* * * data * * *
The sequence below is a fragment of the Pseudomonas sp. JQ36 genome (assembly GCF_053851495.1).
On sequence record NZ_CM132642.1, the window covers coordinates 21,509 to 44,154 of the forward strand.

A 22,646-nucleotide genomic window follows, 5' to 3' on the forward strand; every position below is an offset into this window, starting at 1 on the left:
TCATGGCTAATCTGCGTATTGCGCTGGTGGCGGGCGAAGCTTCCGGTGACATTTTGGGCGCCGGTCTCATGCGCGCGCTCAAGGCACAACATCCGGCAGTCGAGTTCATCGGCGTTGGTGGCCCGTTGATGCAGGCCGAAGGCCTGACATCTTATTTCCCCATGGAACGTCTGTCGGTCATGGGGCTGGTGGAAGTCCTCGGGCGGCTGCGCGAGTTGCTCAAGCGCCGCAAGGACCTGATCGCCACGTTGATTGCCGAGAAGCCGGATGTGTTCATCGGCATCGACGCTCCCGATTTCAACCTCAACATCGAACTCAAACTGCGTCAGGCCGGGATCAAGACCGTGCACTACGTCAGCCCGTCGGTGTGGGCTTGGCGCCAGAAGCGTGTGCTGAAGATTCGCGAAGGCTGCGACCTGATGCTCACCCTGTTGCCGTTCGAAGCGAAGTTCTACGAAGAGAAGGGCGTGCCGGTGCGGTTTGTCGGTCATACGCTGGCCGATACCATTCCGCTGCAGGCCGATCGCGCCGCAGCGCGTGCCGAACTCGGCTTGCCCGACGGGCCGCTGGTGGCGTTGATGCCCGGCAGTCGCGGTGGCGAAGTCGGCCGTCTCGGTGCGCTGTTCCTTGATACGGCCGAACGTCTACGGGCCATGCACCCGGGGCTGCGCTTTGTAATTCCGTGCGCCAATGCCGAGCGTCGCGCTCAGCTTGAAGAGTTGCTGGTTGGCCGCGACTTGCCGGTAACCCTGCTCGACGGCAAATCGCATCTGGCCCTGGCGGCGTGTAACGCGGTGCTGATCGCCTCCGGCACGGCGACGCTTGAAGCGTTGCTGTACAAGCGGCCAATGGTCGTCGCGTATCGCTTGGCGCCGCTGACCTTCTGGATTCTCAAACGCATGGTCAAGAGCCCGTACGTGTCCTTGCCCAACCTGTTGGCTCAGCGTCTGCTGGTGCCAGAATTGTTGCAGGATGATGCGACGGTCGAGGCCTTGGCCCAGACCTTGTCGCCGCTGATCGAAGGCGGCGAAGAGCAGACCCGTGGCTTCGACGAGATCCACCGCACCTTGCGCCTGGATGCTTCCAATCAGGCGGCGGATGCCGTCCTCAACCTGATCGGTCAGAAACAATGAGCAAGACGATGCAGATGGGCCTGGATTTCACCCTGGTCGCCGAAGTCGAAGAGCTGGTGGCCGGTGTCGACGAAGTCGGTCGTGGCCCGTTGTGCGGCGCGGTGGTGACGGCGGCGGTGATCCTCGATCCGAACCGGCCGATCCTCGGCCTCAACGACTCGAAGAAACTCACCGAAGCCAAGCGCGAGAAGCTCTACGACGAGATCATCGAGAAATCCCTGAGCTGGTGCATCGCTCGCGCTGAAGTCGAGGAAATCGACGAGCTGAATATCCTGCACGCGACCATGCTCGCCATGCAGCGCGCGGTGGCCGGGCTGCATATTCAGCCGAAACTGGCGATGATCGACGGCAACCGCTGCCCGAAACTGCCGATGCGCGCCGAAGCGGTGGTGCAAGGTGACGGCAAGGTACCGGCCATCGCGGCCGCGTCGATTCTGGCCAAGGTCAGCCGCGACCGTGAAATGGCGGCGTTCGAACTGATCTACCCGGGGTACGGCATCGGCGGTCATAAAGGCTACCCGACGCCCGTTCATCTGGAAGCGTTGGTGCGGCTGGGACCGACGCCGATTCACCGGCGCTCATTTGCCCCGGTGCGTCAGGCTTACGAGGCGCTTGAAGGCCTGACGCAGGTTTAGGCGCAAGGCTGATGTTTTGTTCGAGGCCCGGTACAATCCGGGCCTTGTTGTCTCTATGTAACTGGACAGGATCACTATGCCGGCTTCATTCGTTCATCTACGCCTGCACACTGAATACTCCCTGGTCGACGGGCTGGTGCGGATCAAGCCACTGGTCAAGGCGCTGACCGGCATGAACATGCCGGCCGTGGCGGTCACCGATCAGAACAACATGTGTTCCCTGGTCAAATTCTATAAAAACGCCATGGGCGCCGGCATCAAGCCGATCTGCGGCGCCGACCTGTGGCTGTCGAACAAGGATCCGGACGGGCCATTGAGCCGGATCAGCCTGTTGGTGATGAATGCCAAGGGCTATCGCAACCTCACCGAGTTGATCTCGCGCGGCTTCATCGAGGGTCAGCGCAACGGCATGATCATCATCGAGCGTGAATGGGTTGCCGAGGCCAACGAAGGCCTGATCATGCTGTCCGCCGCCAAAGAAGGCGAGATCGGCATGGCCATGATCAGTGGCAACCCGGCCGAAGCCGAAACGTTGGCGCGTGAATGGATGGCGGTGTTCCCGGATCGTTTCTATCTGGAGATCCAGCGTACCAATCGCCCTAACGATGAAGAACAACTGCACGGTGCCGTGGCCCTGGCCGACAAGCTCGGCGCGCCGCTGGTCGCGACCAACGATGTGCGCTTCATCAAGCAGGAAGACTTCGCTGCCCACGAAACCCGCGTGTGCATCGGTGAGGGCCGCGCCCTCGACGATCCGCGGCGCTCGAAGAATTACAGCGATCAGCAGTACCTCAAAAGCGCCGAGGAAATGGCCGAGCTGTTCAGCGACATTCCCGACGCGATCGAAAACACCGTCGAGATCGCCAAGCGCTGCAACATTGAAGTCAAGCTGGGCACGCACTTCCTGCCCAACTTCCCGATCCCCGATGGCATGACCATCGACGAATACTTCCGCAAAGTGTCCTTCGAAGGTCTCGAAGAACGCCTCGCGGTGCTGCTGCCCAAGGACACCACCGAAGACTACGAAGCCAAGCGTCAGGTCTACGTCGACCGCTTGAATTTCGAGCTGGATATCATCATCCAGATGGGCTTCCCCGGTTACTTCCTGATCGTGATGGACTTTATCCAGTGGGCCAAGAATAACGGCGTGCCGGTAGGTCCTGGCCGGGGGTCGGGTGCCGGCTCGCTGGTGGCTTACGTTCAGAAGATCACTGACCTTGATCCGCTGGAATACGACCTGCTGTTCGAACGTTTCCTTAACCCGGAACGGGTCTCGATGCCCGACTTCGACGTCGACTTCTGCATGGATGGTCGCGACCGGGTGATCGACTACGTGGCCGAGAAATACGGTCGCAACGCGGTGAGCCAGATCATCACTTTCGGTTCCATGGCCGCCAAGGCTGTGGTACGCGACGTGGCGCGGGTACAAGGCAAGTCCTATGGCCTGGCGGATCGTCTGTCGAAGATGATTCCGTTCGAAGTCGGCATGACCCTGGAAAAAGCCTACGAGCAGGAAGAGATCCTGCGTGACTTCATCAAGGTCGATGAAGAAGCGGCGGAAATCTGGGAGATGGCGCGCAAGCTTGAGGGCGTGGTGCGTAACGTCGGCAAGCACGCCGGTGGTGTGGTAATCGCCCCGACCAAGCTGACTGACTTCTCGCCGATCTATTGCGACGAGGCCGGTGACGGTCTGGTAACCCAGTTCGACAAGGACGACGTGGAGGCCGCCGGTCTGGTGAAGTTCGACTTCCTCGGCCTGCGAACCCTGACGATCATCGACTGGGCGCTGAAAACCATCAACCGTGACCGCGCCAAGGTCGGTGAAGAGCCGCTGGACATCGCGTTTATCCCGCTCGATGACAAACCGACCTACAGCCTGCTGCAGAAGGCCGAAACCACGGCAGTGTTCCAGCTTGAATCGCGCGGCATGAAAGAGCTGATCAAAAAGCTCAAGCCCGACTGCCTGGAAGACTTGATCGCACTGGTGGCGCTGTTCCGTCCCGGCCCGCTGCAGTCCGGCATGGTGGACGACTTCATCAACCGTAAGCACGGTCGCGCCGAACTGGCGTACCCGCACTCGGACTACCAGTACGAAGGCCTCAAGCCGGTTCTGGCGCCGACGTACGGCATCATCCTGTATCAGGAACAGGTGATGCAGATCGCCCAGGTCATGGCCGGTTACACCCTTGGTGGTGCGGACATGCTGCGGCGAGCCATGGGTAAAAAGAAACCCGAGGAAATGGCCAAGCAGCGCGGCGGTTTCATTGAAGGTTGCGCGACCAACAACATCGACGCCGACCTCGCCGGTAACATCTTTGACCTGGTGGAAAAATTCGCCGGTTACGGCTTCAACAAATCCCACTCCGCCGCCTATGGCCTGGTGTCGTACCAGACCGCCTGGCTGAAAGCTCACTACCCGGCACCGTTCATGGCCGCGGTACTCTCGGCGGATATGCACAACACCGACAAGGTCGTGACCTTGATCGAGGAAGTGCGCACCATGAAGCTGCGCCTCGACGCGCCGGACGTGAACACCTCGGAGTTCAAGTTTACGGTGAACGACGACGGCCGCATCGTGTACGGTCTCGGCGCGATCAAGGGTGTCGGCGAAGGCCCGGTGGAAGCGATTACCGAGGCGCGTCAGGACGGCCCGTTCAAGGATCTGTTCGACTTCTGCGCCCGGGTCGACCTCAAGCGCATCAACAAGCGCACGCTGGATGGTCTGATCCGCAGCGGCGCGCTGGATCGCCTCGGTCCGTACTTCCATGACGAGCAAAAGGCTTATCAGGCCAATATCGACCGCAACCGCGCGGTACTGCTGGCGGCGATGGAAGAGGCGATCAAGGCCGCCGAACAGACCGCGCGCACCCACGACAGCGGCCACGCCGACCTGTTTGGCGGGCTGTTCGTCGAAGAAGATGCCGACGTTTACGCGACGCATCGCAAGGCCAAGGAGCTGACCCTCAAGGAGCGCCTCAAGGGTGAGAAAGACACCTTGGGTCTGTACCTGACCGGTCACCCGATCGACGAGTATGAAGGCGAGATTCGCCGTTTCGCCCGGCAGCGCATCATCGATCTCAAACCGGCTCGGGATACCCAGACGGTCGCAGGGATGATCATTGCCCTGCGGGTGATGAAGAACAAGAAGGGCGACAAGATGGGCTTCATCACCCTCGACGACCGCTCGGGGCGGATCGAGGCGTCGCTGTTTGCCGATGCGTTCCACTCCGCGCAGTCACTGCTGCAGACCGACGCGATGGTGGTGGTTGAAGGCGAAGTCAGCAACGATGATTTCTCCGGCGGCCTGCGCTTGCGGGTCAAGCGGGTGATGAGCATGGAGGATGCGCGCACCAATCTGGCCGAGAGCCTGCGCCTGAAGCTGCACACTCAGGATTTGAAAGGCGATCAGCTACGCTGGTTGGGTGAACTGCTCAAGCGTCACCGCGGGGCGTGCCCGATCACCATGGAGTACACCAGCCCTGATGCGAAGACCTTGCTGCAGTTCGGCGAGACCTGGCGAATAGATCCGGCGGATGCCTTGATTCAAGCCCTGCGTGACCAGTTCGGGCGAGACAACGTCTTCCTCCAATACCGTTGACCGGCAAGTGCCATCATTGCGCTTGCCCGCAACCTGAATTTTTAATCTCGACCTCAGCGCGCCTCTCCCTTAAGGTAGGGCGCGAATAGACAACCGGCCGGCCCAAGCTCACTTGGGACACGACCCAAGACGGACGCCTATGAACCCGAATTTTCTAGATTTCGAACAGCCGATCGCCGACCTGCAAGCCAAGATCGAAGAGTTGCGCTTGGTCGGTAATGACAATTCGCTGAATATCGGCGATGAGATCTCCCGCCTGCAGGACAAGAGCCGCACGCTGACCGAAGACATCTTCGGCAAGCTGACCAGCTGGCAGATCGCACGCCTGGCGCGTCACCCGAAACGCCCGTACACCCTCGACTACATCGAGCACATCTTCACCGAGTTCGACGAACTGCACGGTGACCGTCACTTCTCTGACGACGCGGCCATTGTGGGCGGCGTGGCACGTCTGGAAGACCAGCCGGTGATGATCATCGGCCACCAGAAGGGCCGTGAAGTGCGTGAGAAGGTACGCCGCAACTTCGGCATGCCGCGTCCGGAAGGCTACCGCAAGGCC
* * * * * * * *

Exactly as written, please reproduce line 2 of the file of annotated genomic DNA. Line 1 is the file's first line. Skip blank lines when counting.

On sequence record NZ_CM132642.1, the window covers coordinates 21,509 to 44,154 of the forward strand.